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Research Environmental Impacts of Your Holiday

By: Dr Gareth Evans - Updated: 17 Oct 2012 | comments*Discuss
Travel Agent Operator Hotel Airline

When it comes to researching the environmental impact of your holiday the best place to start is probably at the very beginning – at the door of your travel agent. With eco-awareness so much a part of the modern tourist industry, there is a very good chance that the friendly face who booked your break for you will also be a mine of information about its green-credentials. These days, just about everyone involved in the travel business have produced their own environmental policy. Get your hands on these – from the likes of your Tour Company, airline and hotel – and you should not have too much difficulty in getting some of the answers to a number of the important questions which will allow you to begin to build a picture of your holiday’s impact.

Building the Picture

Each of the firms involved will be responsible for different potential aspects of the holiday’s overall green footprint, so you are unlikely to get all of the answers from one document – unless your tour operator is very eco-friendly and has done it all for you. Assuming they have not, then the things to look out for are the arrangements for waste, recycling, water and wastewater, evidence of support for local recycling or conservation schemes and any attempts they may make to minimise their own environmental effects. These kinds of issues can have a significant influence on environmental impact – for better or worse. It is also worth finding out what their purchasing policy is – buying local produce is not only socially more acceptable, but it also cuts down on the “food miles” and the fuel required to transport it.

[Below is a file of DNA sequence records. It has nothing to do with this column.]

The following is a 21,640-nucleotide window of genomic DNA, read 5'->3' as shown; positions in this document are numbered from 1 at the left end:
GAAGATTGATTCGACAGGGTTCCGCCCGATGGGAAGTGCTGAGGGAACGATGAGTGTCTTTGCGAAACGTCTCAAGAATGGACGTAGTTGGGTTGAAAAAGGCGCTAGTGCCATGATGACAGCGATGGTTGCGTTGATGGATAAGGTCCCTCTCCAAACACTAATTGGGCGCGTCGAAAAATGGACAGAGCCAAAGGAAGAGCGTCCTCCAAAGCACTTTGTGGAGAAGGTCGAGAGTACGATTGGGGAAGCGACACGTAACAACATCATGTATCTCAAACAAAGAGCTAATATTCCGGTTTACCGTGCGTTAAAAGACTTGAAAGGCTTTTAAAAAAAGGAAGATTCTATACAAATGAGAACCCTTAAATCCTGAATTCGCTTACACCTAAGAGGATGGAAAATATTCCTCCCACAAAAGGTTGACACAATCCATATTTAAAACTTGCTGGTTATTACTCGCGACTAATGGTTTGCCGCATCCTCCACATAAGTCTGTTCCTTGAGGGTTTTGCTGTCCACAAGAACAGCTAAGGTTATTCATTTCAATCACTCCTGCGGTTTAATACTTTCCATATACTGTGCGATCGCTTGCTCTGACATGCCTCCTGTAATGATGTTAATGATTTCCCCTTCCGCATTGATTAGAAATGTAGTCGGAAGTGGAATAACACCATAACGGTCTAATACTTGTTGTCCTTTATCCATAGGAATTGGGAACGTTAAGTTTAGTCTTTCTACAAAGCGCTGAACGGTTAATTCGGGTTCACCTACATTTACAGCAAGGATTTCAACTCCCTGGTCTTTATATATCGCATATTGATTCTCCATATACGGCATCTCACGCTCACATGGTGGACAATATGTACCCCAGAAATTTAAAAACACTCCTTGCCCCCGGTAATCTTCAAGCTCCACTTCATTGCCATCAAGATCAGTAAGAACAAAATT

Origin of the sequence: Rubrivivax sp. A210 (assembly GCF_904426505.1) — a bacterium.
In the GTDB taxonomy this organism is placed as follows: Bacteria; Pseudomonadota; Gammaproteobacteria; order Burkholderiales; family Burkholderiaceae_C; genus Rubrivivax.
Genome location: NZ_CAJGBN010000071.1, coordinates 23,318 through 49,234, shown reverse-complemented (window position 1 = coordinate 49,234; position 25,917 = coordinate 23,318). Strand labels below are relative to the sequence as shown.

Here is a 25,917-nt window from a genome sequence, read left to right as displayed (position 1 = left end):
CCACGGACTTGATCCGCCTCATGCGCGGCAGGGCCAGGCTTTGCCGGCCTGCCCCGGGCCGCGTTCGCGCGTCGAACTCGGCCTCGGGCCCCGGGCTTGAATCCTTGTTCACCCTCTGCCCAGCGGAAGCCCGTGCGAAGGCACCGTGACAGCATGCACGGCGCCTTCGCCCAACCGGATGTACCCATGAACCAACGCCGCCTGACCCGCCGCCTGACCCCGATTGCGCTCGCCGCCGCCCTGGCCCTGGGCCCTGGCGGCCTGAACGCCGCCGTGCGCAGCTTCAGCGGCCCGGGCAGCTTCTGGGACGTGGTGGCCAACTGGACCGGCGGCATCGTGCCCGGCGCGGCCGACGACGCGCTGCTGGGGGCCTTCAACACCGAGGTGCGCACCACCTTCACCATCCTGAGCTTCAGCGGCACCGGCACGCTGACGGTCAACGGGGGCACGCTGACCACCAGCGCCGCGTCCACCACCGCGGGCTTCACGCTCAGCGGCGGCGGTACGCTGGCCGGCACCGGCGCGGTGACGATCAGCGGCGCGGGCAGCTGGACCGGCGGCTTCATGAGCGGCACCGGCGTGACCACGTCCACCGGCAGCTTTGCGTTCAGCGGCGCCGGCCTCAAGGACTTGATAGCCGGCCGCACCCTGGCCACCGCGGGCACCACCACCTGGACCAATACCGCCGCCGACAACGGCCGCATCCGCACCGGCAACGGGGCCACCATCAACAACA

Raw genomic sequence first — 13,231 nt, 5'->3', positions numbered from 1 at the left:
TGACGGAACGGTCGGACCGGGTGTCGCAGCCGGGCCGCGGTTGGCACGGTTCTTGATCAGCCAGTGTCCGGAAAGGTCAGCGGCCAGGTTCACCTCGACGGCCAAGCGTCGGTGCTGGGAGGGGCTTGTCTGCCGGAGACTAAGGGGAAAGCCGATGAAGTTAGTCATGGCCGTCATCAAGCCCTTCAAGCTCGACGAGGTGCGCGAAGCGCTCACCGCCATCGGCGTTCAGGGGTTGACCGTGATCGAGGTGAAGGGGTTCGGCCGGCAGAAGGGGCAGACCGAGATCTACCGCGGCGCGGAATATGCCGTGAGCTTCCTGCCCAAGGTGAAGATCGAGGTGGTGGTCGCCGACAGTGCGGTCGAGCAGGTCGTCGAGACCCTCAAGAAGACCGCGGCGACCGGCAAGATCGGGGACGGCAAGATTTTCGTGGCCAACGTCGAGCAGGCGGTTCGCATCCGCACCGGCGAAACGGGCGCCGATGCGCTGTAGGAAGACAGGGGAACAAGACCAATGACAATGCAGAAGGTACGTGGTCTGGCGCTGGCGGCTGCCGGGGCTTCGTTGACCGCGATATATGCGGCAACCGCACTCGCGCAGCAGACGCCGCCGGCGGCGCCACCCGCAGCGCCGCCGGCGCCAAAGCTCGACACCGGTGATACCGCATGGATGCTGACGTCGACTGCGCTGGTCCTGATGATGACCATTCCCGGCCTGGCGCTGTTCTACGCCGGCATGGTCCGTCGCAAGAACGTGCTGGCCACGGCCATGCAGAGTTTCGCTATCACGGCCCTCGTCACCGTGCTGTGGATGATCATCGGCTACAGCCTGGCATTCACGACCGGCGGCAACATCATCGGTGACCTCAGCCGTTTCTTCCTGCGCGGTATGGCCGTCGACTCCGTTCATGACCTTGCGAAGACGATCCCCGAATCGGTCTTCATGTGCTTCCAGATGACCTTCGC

One area which you should be able to research very effectively is the carbon cost of your holiday. As the focus of so much of the whole eco-travel debate, there are many resources available to help you work out your carbon emissions and calculated the offset necessary to return your net carbon balance to zero. If you opt to use a carbon offsetting scheme, they will almost certainly do the maths for you, but if not, there is no shortage of online carbon calculators, such as the one on the Department for Environment, Food and Rural Affairs (DEFRA) website. Calculating the carbon footprint of your holiday could not be much easier.

Look Around You

Some aspects of the environmental effect may not be so easy to address – at least not from home. If you take the idea of environmental impact in its widest sense, then it is not simply the particular tonnage of CO2 emitted from your plane and the like that matters. Part of your impact also lies in the over-arching effect of tourism itself, since you are, in however small a way, supporting the industry. Take a look around where you are staying and see how the tourist influence has altered the local environment. Is there litter on the shore or pollution in the sea? Has habitat been lost, perhaps to build swathes of new hotels or restaurants? Are the waterways clear – or filthy with waste? When the sun goes down, is there light and noise pollution to contend with? Is the airport being expanded to bring in more and more tourists to the place?

Ultimately it may be impossible to try to factor all of these considerations into your assessment of your holiday’s environmental impact in a meaningful way, but the fact remains that each one of us bears some responsibility for part of it – it is the consequence of tourism. That does not mean that we should stop travelling altogether, but it does make it clear that the whole issue of environmental impact is a complex one and by its very nature, it is sometimes difficult to be sure exactly where to draw the lines. In the end, all you can do is your best and having even the slightest understanding of how your holiday activities affect the global eco-system has to be a positive and beneficial step and a great starting point to begin reducing their environmental impact.

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